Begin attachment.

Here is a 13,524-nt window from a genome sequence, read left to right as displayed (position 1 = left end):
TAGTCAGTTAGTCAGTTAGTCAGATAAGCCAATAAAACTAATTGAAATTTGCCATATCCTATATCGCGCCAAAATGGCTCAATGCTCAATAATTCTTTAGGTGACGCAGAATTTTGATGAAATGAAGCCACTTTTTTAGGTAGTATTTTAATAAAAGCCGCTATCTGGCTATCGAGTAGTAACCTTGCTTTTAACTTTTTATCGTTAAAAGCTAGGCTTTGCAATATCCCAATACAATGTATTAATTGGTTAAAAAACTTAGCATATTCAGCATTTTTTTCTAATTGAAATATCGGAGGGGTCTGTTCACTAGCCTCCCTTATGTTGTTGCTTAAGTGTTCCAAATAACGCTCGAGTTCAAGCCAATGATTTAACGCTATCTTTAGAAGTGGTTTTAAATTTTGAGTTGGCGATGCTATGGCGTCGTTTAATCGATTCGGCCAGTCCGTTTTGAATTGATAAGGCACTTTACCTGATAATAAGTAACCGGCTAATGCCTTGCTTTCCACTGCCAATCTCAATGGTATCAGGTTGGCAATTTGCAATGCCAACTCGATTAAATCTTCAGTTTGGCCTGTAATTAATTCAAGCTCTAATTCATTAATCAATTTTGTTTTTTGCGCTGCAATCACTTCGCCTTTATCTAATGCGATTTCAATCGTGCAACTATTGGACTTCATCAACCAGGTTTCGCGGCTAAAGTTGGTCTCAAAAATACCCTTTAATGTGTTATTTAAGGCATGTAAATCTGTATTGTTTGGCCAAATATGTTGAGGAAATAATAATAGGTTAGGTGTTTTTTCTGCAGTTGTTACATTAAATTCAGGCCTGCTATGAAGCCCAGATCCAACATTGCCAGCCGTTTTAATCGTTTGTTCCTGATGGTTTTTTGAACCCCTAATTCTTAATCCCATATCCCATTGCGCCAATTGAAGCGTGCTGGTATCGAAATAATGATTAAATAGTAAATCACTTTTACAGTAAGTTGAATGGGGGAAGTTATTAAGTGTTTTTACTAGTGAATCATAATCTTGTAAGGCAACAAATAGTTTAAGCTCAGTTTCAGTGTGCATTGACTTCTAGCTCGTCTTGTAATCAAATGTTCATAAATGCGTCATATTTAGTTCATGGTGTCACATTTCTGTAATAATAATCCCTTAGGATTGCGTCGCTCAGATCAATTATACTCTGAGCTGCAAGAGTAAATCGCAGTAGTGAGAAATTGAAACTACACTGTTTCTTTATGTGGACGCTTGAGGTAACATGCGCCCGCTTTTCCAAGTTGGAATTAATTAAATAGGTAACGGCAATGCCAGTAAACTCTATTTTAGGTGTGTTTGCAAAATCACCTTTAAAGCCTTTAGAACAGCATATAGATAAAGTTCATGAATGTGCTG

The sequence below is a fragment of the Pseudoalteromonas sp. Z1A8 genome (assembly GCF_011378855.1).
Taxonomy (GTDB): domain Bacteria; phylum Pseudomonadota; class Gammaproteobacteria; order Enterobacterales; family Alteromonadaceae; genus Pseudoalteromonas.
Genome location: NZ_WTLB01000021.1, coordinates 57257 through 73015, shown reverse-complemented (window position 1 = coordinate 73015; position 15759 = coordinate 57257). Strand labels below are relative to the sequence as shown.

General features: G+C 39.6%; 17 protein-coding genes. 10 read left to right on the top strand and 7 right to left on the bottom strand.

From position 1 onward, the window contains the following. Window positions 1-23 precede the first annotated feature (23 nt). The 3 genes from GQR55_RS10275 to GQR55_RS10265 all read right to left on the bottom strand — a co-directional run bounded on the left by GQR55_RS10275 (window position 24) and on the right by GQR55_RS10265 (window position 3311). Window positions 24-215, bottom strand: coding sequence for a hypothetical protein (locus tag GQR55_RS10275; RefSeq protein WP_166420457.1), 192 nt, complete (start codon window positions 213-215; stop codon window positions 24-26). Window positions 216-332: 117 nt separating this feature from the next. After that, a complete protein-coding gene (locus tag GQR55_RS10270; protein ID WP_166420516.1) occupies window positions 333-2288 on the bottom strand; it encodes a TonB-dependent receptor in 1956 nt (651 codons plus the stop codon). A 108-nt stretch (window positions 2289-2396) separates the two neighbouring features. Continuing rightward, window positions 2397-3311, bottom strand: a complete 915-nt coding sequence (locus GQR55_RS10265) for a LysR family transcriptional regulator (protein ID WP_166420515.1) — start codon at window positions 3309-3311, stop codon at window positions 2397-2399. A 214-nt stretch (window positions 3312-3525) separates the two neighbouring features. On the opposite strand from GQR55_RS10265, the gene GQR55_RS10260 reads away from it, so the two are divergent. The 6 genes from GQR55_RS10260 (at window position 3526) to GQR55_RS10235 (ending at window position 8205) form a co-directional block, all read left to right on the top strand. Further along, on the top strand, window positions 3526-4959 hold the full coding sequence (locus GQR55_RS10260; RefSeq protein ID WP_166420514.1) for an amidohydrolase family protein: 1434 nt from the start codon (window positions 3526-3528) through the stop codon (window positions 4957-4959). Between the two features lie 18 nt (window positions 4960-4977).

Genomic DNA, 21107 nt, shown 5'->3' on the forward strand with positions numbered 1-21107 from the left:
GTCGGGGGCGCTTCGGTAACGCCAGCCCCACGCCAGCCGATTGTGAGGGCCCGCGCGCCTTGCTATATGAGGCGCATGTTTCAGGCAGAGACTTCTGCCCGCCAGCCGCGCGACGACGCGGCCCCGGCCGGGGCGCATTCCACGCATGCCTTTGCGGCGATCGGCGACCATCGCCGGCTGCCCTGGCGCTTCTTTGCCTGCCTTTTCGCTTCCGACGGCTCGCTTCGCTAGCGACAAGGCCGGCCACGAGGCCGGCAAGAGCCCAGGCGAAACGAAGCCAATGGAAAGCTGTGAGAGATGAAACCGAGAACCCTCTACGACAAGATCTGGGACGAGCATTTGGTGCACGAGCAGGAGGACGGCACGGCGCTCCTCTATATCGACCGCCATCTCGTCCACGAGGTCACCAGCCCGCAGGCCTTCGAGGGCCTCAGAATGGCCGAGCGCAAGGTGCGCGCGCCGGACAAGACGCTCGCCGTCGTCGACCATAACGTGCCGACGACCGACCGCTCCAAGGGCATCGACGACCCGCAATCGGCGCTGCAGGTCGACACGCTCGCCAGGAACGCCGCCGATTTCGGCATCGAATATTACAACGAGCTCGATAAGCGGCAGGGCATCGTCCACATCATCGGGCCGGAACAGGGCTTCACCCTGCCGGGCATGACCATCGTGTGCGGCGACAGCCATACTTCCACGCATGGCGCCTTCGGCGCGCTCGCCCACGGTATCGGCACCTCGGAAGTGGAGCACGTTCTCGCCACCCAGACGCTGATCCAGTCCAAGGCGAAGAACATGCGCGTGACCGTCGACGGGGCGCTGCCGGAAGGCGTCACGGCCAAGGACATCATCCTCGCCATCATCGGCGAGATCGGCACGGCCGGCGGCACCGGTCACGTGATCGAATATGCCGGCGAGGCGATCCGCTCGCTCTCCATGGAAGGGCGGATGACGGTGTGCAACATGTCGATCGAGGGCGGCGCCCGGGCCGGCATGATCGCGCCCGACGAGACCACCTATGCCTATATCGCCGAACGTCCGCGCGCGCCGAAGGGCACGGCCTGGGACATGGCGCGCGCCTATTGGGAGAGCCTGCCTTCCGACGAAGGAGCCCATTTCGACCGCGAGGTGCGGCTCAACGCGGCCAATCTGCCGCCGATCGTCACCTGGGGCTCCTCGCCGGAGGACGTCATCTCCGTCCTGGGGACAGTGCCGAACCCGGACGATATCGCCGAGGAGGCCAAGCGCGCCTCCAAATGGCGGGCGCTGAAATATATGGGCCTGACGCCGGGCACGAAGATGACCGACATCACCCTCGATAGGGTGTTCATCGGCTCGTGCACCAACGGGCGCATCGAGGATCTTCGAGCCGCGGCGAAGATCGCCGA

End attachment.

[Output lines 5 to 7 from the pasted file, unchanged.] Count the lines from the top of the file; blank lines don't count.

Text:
Genome location: NZ_WTLB01000021.1, coordinates 57257 through 73015, shown reverse-complemented (window position 1 = coordinate 73015; position 15759 = coordinate 57257). Strand labels below are relative to the sequence as shown.

General features: G+C 39.6%; 17 protein-coding genes. 10 read left to right on the top strand and 7 right to left on the bottom strand.

From position 1 onward, the window contains the following. Window positions 1-23 precede the first annotated feature (23 nt). The 3 genes from GQR55_RS10275 to GQR55_RS10265 all read right to left on the bottom strand — a co-directional run bounded on the left by GQR55_RS10275 (window position 24) and on the right by GQR55_RS10265 (window position 3311). Window positions 24-215, bottom strand: coding sequence for a hypothetical protein (locus tag GQR55_RS10275; RefSeq protein WP_166420457.1), 192 nt, complete (start codon window positions 213-215; stop codon window positions 24-26). Window positions 216-332: 117 nt separating this feature from the next. After that, a complete protein-coding gene (locus tag GQR55_RS10270; protein ID WP_166420516.1) occupies window positions 333-2288 on the bottom strand; it encodes a TonB-dependent receptor in 1956 nt (651 codons plus the stop codon). A 108-nt stretch (window positions 2289-2396) separates the two neighbouring features. Continuing rightward, window positions 2397-3311, bottom strand: a complete 915-nt coding sequence (locus GQR55_RS10265) for a LysR family transcriptional regulator (protein ID WP_166420515.1) — start codon at window positions 3309-3311, stop codon at window positions 2397-2399. A 214-nt stretch (window positions 3312-3525) separates the two neighbouring features. On the opposite strand from GQR55_RS10265, the gene GQR55_RS10260 reads away from it, so the two are divergent. The 6 genes from GQR55_RS10260 (at window position 3526) to GQR55_RS10235 (ending at window position 8205) form a co-directional block, all read left to right on the top strand. Further along, on the top strand, window positions 3526-4959 hold the full coding sequence (locus GQR55_RS10260; RefSeq protein ID WP_166420514.1) for an amidohydrolase family protein: 1434 nt from the start codon (window positions 3526-3528) through the stop codon (window positions 4957-4959). Between the two features lie 18 nt (window positions 4960-4977).